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JCPS Has Three Schools in Highest Assessment Designation

Last week, the Kentucky Department of Education (KDE) released the 2017-18 student assessment results.  Kentucky continues to transition to a new accountability system; consequently, many of the accountability measures have changed or have been revised. This year, elementary schools and middle schools were measured by their performance on three indicators; proficiency, separate academic, and growth.  The proficiency indicator measures student performance on K-Prep reading and math assessments. The separate academic indicator measures student performance on K-Prep science, social studies, and writing on-demand assessments. The growth indicator measures students’ current year progress toward proficiency in reading and math and takes into account the projected likelihood that the students will achieve proficiency within the next two years.

 

High schools were also measured on three indicators:  proficiency, transition readiness, and graduation rate.  The proficiency indicator measures student performance in reading and math on the grade 11 state administration of the ACT college entrance exam. The transition readiness indicator measures the percentage of graduates who earned a high school diploma and met the requirements for one type of readiness (Academic or Career).  The graduation rate measures the percentage of students who earned a high school diploma as compared to a cohort of students beginning in grade 9.  The graduation rate is reported for all students based on the student’s final enrollment.   

 

As a result of the new accountability measures, the manner in which the state reports school results has also changed.  Under the new system, districts will not receive an accountability determination; rather, accountability determinations will only be made at the school level.  In addition, schools will not receive an overall score, and schools will not be ranked.  Based on the grade-level appropriate measures, schools were identified as one of the following:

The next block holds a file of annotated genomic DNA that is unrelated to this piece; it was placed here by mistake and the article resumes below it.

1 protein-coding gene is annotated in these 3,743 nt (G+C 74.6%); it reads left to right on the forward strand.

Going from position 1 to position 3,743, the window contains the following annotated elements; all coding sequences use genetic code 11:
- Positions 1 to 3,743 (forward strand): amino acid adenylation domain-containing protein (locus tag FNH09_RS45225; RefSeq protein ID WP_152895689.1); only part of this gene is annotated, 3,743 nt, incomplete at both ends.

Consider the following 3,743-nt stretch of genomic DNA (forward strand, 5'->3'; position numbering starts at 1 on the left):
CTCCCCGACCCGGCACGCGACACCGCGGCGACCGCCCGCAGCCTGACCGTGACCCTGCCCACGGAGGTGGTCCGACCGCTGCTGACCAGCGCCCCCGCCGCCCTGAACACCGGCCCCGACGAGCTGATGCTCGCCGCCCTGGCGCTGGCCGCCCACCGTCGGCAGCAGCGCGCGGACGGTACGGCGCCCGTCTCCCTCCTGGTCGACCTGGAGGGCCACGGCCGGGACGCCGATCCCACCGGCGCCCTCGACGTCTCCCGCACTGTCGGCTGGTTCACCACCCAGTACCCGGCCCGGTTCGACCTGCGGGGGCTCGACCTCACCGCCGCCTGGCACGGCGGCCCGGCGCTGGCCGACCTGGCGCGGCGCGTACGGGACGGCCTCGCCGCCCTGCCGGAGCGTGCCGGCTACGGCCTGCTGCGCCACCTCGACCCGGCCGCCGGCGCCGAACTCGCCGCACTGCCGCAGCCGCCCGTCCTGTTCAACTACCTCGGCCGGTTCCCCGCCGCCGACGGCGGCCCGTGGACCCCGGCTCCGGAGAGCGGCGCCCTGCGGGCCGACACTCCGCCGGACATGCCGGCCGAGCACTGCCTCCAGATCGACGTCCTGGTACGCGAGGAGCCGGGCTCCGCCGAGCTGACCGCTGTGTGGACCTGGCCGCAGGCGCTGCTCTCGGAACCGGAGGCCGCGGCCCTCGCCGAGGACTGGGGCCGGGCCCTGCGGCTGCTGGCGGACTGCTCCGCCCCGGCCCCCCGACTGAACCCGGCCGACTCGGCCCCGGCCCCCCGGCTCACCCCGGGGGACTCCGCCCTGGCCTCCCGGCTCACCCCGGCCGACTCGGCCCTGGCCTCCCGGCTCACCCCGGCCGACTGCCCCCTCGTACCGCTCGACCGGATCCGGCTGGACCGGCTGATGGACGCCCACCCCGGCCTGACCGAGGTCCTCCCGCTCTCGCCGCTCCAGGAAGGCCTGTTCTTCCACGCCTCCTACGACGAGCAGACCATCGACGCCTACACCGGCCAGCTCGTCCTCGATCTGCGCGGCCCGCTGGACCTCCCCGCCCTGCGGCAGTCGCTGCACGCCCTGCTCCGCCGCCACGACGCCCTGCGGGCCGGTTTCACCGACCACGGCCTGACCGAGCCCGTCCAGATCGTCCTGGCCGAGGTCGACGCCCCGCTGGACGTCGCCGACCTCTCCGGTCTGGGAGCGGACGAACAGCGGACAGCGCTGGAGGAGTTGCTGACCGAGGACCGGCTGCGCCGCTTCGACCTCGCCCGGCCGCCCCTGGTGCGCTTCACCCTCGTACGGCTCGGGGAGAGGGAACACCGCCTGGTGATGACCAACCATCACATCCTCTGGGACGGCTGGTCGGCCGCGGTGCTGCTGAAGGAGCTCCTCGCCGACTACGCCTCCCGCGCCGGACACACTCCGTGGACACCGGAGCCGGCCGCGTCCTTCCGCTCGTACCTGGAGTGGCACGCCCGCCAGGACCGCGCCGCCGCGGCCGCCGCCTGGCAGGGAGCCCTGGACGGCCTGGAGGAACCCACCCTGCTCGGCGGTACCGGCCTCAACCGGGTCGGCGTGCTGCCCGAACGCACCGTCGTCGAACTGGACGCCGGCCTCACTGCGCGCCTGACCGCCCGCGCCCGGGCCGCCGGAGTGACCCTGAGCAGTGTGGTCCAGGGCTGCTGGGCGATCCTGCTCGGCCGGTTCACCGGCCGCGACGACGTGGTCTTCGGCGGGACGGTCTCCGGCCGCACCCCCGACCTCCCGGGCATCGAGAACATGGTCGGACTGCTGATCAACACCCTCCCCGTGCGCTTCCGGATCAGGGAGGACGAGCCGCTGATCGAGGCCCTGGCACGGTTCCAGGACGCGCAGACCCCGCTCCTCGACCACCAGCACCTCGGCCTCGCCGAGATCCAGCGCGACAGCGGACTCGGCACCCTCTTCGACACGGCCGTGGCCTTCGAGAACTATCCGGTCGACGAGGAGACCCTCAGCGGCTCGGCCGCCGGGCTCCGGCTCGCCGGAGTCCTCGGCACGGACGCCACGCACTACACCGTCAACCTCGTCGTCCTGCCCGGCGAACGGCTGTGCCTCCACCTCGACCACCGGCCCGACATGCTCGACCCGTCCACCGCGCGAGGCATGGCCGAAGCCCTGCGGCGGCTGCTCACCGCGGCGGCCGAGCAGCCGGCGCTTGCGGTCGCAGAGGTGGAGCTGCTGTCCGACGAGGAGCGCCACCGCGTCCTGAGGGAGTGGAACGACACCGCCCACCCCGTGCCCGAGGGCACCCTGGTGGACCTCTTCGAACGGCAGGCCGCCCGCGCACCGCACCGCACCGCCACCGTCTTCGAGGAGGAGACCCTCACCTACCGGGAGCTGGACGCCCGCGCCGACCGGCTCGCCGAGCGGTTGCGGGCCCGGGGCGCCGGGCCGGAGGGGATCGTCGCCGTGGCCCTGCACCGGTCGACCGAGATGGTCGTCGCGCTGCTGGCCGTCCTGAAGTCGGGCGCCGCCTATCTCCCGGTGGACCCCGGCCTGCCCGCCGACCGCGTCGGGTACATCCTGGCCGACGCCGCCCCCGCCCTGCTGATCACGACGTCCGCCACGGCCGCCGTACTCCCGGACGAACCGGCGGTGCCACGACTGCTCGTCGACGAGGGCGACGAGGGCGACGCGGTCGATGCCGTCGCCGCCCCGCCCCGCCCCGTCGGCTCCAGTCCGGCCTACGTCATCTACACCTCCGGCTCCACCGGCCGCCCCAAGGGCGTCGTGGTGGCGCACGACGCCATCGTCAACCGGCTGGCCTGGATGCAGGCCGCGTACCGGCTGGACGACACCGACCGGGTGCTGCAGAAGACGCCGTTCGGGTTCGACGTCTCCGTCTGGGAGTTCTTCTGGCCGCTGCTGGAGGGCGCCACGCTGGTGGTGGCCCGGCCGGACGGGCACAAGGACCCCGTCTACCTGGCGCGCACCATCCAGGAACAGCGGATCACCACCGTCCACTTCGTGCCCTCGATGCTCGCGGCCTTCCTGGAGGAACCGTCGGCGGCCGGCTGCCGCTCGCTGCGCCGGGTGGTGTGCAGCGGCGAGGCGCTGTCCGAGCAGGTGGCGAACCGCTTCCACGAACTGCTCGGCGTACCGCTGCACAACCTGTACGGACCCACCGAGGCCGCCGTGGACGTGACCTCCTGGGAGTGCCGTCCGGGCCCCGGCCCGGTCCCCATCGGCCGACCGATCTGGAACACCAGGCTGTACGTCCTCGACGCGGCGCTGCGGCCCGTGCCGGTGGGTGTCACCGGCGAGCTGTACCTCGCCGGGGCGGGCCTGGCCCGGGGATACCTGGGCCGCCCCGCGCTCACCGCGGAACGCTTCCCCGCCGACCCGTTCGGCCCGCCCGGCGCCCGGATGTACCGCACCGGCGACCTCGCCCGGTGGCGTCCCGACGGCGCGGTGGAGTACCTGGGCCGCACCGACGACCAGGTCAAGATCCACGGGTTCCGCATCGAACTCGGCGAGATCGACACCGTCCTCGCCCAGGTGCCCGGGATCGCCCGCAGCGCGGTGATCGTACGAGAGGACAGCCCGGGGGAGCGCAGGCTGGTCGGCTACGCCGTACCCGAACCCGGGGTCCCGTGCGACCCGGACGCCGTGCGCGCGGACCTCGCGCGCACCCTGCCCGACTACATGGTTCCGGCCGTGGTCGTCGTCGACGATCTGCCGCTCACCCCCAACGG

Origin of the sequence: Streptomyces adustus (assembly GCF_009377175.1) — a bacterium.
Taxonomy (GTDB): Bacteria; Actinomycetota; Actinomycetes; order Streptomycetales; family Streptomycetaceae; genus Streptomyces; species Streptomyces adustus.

•          “Other” is the highest designation that a school can receive in the new accountability system
  •          Targeted Support and Improvement (TSI) schools had one or more student sub-groups that were low performing.  To be clear, a school’s designation as TSI does not mean the school is failing or a low-performing school.  It does mean that work remains to be done with raising the achievement levels for certain sub-groups of students.  Thirty-three percent of the schools across the state were identified as TSI. 
  •         Comprehensive Support and Improvement (CSI) – Schools identified as CSI were in the bottom 5% of Title I and non-Title I schools (by level).  CSI I schools as a whole scored below the cut score on all three level specific measures.  CSI II schools were schools that had a graduation rate of less than 80%. 

 

Jackson County Public Schools has three schools who were designated as “Other”; being the highest designation that a school can receive in the new accountability system.  They are the Jackson County High School, McKee Elementary School and Tyner Elementary School.  Two schools were identified for Targeted Support and Improvement (TSI); Jackson County Middle School and Sand Gap Elementary School.  Both the Jackson County Middle School and Sand Gap Elementary School only had one low-performing sub-group.  Jackson County Public Schools did not have any school designated as Comprehensive Support and Improvement (CSI).

 

Due to changes in the measures and the way scores are calculated, it is difficult to compare this year’s school scores to last year’s scores.  However, a comparison can be made to the percent of JCPS students who are proficient/distinguished in specific areas.  At the elementary school level, the percent of students who are proficient/distinguished in reading increased from 54.3% to 60.4%, and the percent of students who are proficient/distinguished in math increased from 48% to 53.2%.  At the middle school level,  the percent of students who are proficient/distinguished in reading increased from 49.6% to 50.8%, and the percent of students who are proficient/distinguished in writing increased from  26.9% to 27.2%.  At the high school level, the percent of students who are proficient/distinguished in writing increased from 55.3% to 60%, and the percent of students who graduated transition ready increased from 75.8% to 86.6%.  Parents will receive an individual student report. 





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